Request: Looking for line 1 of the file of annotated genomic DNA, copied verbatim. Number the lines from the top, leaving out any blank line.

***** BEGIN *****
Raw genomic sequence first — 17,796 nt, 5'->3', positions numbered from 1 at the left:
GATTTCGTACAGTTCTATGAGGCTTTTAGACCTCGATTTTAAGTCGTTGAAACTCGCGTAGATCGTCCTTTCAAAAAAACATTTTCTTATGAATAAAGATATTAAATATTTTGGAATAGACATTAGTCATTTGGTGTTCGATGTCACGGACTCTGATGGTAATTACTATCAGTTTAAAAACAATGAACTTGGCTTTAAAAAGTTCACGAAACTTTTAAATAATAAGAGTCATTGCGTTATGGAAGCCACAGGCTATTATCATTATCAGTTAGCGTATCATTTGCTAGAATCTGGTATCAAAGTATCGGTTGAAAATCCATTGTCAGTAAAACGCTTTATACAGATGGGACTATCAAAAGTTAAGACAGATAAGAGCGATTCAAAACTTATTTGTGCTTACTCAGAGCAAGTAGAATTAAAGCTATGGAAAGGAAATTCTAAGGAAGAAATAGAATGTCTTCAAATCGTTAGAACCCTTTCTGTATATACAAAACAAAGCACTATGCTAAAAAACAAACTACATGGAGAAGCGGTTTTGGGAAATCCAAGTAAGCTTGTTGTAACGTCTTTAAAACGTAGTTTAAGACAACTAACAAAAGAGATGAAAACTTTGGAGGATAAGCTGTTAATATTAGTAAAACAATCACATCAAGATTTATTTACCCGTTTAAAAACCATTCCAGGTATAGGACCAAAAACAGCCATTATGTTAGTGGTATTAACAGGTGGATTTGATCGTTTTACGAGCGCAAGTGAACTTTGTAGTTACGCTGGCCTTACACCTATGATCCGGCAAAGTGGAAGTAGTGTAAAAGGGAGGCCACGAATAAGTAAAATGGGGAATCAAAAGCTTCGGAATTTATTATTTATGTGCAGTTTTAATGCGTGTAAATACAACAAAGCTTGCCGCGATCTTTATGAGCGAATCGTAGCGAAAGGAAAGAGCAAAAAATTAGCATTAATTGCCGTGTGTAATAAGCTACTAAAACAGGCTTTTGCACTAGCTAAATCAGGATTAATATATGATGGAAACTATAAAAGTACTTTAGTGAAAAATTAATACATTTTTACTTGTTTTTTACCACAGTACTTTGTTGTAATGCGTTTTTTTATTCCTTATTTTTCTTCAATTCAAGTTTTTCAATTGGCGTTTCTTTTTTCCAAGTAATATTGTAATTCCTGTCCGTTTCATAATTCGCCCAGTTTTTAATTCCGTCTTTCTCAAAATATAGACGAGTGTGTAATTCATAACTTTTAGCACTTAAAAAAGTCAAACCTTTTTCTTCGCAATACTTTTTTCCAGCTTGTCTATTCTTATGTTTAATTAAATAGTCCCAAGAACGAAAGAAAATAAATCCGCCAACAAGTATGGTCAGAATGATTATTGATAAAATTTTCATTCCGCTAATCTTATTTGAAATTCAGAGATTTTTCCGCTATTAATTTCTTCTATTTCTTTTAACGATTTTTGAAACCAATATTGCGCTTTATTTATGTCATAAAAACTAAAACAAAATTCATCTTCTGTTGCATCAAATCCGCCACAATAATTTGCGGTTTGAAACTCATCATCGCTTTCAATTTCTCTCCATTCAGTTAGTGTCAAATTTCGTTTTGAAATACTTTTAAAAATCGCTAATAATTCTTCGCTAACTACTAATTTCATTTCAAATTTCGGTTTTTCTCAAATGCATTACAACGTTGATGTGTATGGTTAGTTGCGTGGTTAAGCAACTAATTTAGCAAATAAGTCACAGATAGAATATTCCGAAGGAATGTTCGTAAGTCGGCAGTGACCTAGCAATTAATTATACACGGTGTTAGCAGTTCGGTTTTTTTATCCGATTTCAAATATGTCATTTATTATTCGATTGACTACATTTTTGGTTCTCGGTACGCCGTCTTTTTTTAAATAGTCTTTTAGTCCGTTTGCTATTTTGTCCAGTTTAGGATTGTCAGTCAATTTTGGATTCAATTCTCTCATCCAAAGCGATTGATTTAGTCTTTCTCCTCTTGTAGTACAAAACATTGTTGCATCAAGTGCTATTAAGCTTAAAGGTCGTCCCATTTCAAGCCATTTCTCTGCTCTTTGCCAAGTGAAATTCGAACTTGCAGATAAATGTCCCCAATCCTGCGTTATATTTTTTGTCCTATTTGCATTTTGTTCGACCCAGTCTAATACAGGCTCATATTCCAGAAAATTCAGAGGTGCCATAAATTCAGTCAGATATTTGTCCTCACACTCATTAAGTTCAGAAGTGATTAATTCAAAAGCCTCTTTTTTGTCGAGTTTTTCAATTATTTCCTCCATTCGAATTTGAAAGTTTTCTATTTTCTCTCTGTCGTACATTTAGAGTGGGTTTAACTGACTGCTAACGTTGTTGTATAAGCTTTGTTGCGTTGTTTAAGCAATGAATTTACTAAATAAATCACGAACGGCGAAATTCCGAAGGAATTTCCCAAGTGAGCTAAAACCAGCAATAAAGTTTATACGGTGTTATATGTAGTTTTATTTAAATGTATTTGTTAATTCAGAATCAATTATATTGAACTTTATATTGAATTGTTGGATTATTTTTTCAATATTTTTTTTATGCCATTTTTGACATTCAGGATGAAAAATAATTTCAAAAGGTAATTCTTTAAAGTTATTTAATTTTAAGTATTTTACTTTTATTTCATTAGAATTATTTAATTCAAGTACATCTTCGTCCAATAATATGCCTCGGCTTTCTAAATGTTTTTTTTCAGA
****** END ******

Raw genomic sequence first — 17,796 nt, 5'->3', positions numbered from 1 at the left: